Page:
RHEL 6.9 just released.

The RHEL 6.9 distribution has just been released and brings the following main benefits:

  • TLS 1.2 support has been added to all system components,
  • several SSSD improvements have been made in connection with AD forests and PAM services,
  • the cpuid utility is now available and dumps detailed information about the CPU(s) gathered from the CPUID instruction. It supports Intel, AMD, and VIA CPUs.

You will find all the details in the RHEL 6.9 Releases Notes & RHEL 6.9 Technical Notes.

In addition, on May 10, 2017, Red Hat Enterprise Linux 6 enters Production Phase 3, meaning that subsequent updates to Red Hat Enterprise Linux 6 will be limited to qualified critical security fixes and business-impacting urgent issues.

Finally, according to the Red Hat Enterprise Linux lifecycle, RHEL 6 will be supported until at least November 2020.

Posted in RHEL6

Death of Docker?

Back in September 2016, an event went unnoticed, although it was a fundamental change. Google and RedHat declared the game is over: they decided to fork Docker.

Why did they decide to do that?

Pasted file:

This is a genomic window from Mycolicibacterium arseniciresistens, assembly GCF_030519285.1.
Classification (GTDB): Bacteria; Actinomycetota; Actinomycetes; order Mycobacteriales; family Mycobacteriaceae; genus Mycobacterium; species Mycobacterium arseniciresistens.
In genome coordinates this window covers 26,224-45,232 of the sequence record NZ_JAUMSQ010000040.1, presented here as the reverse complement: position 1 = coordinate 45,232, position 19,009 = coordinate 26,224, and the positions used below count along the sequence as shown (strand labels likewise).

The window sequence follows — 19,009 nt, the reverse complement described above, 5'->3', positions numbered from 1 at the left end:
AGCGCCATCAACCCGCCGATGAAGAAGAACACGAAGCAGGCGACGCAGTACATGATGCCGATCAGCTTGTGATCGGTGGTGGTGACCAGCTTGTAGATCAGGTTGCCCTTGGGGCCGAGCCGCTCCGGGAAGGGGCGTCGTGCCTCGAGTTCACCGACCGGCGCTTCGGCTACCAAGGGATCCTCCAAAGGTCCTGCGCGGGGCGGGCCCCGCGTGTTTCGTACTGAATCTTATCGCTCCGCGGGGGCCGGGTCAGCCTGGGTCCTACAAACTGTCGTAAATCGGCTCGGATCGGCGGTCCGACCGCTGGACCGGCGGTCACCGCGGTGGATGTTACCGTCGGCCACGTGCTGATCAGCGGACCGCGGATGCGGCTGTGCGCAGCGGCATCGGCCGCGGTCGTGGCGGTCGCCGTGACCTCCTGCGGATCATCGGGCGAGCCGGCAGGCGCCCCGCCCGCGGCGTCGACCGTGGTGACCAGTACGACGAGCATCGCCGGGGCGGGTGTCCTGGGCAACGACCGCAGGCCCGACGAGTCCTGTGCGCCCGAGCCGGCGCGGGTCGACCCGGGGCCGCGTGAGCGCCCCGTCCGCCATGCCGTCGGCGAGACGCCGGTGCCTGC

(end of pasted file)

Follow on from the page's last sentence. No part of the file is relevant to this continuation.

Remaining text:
Redhat had several reasons:

  • Container conception: Solomon Hykes from Docker couldn’t agree with Lennart ‘Systemd’ Poettering from RedHat on the container vision,
  • Container security: frustration in the RedHat security team was high because of difficulties to integrate patches into the Docker product,
  • Container stability: the Docker company was always adding new features based on new Linux kernels into its product, triggering an insane amount of work to backport all these features into the 3.10 kernel used by most of RedHat products (RHEL 7, Atomic, OpenShift, etc),
  • Container support: the Docker company didn’t consider compatibilities between versions a priority and problems regularly occurred, this didn’t please RedHat that makes a living by supporting customers.

On the Google‘s side, things were even easier to understand. The company has been working on an in-house orchestrator called Kubernetes for years and wanted it to be at the heart of all the container ecosystem. When Google‘s team heard that the Docker company was promoting its own product named Swarm as reference orchestrator, the decision to fork was almost made.

At the end of January 2017 at DevConf.cz, Dan Walsh from RedHat gave a very interesting presentation about Containers in Production (container standardization, read-only container images, CRI-O, COW filesystem problems, etc). At 40 minutes from the beginning, he acknowledged that the Docker replacement was in the testing stage.

At first called OCID, then renamed CRI-O, it already owns its logo. Fully compatible at the format level with Docker, this new Open Source product will bring its own set of tools like skopeo to get an image from a container registry.